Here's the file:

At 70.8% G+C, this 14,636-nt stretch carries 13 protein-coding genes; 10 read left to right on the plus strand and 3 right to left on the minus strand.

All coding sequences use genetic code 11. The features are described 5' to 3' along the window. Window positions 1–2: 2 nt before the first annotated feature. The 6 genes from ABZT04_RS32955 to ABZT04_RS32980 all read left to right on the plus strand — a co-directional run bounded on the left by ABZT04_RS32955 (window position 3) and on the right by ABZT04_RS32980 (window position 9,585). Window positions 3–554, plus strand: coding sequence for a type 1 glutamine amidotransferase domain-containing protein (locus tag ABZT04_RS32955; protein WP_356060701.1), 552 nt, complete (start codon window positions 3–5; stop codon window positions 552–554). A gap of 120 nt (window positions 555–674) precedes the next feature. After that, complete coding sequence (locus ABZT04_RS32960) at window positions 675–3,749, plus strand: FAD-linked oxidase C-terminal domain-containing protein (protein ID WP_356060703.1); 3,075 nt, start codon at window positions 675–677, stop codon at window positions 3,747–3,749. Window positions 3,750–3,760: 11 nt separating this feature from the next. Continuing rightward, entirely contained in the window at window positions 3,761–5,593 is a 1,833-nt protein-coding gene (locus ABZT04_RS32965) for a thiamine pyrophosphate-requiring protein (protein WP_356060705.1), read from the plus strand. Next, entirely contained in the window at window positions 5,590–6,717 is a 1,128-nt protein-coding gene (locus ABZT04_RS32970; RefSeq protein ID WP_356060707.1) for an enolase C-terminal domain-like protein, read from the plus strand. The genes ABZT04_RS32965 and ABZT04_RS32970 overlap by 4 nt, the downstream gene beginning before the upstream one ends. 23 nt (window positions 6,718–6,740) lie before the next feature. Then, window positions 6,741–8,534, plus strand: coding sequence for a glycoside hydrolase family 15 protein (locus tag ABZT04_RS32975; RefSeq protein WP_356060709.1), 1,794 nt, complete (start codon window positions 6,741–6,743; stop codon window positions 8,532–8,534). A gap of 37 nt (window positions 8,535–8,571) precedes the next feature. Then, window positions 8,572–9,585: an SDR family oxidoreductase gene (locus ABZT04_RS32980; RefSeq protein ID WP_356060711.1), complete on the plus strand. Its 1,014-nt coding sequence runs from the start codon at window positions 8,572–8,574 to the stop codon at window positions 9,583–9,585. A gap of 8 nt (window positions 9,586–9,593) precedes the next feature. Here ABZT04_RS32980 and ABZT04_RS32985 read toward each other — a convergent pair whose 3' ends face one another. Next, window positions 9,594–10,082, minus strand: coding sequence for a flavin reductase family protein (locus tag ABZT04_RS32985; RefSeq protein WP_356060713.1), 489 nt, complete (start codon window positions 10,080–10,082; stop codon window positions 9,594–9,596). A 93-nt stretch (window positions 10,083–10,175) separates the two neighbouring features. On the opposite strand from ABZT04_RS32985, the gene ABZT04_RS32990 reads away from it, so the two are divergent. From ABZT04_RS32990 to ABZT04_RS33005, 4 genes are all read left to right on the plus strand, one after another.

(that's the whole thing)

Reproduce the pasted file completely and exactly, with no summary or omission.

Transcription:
At 70.8% G+C, this 14,636-nt stretch carries 13 protein-coding genes; 10 read left to right on the plus strand and 3 right to left on the minus strand.

All coding sequences use genetic code 11. The features are described 5' to 3' along the window. Window positions 1–2: 2 nt before the first annotated feature. The 6 genes from ABZT04_RS32955 to ABZT04_RS32980 all read left to right on the plus strand — a co-directional run bounded on the left by ABZT04_RS32955 (window position 3) and on the right by ABZT04_RS32980 (window position 9,585). Window positions 3–554, plus strand: coding sequence for a type 1 glutamine amidotransferase domain-containing protein (locus tag ABZT04_RS32955; protein WP_356060701.1), 552 nt, complete (start codon window positions 3–5; stop codon window positions 552–554). A gap of 120 nt (window positions 555–674) precedes the next feature. After that, complete coding sequence (locus ABZT04_RS32960) at window positions 675–3,749, plus strand: FAD-linked oxidase C-terminal domain-containing protein (protein ID WP_356060703.1); 3,075 nt, start codon at window positions 675–677, stop codon at window positions 3,747–3,749. Window positions 3,750–3,760: 11 nt separating this feature from the next. Continuing rightward, entirely contained in the window at window positions 3,761–5,593 is a 1,833-nt protein-coding gene (locus ABZT04_RS32965) for a thiamine pyrophosphate-requiring protein (protein WP_356060705.1), read from the plus strand. Next, entirely contained in the window at window positions 5,590–6,717 is a 1,128-nt protein-coding gene (locus ABZT04_RS32970; RefSeq protein ID WP_356060707.1) for an enolase C-terminal domain-like protein, read from the plus strand. The genes ABZT04_RS32965 and ABZT04_RS32970 overlap by 4 nt, the downstream gene beginning before the upstream one ends. 23 nt (window positions 6,718–6,740) lie before the next feature. Then, window positions 6,741–8,534, plus strand: coding sequence for a glycoside hydrolase family 15 protein (locus tag ABZT04_RS32975; RefSeq protein WP_356060709.1), 1,794 nt, complete (start codon window positions 6,741–6,743; stop codon window positions 8,532–8,534). A gap of 37 nt (window positions 8,535–8,571) precedes the next feature. Then, window positions 8,572–9,585: an SDR family oxidoreductase gene (locus ABZT04_RS32980; RefSeq protein ID WP_356060711.1), complete on the plus strand. Its 1,014-nt coding sequence runs from the start codon at window positions 8,572–8,574 to the stop codon at window positions 9,583–9,585. A gap of 8 nt (window positions 9,586–9,593) precedes the next feature. Here ABZT04_RS32980 and ABZT04_RS32985 read toward each other — a convergent pair whose 3' ends face one another. Next, window positions 9,594–10,082, minus strand: coding sequence for a flavin reductase family protein (locus tag ABZT04_RS32985; RefSeq protein WP_356060713.1), 489 nt, complete (start codon window positions 10,080–10,082; stop codon window positions 9,594–9,596). A 93-nt stretch (window positions 10,083–10,175) separates the two neighbouring features. On the opposite strand from ABZT04_RS32985, the gene ABZT04_RS32990 reads away from it, so the two are divergent. From ABZT04_RS32990 to ABZT04_RS33005, 4 genes are all read left to right on the plus strand, one after another.